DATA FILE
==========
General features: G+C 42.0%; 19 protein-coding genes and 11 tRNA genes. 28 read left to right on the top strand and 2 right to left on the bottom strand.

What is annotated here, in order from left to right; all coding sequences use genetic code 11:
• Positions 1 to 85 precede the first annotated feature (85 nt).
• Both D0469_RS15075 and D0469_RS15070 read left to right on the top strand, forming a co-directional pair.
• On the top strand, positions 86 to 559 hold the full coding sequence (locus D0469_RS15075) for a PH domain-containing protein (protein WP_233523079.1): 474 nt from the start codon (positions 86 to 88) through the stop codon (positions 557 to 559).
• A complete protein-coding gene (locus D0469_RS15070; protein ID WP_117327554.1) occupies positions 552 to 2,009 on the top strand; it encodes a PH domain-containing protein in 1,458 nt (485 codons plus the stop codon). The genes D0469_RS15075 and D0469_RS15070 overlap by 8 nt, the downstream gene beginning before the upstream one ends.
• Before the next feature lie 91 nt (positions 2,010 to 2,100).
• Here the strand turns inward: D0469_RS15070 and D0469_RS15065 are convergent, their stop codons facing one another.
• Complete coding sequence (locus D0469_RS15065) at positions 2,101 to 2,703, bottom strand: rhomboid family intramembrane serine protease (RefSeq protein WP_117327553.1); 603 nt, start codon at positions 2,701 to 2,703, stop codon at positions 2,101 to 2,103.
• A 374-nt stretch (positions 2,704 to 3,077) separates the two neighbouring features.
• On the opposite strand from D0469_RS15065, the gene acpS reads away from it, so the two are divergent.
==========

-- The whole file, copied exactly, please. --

General features: G+C 42.0%; 19 protein-coding genes and 11 tRNA genes. 28 read left to right on the top strand and 2 right to left on the bottom strand.

What is annotated here, in order from left to right; all coding sequences use genetic code 11:
• Positions 1 to 85 precede the first annotated feature (85 nt).
• Both D0469_RS15075 and D0469_RS15070 read left to right on the top strand, forming a co-directional pair.
• On the top strand, positions 86 to 559 hold the full coding sequence (locus D0469_RS15075) for a PH domain-containing protein (protein WP_233523079.1): 474 nt from the start codon (positions 86 to 88) through the stop codon (positions 557 to 559).
• A complete protein-coding gene (locus D0469_RS15070; protein ID WP_117327554.1) occupies positions 552 to 2,009 on the top strand; it encodes a PH domain-containing protein in 1,458 nt (485 codons plus the stop codon). The genes D0469_RS15075 and D0469_RS15070 overlap by 8 nt, the downstream gene beginning before the upstream one ends.
• Before the next feature lie 91 nt (positions 2,010 to 2,100).
• Here the strand turns inward: D0469_RS15070 and D0469_RS15065 are convergent, their stop codons facing one another.
• Complete coding sequence (locus D0469_RS15065) at positions 2,101 to 2,703, bottom strand: rhomboid family intramembrane serine protease (RefSeq protein WP_117327553.1); 603 nt, start codon at positions 2,701 to 2,703, stop codon at positions 2,101 to 2,103.
• A 374-nt stretch (positions 2,704 to 3,077) separates the two neighbouring features.
• On the opposite strand from D0469_RS15065, the gene acpS reads away from it, so the two are divergent.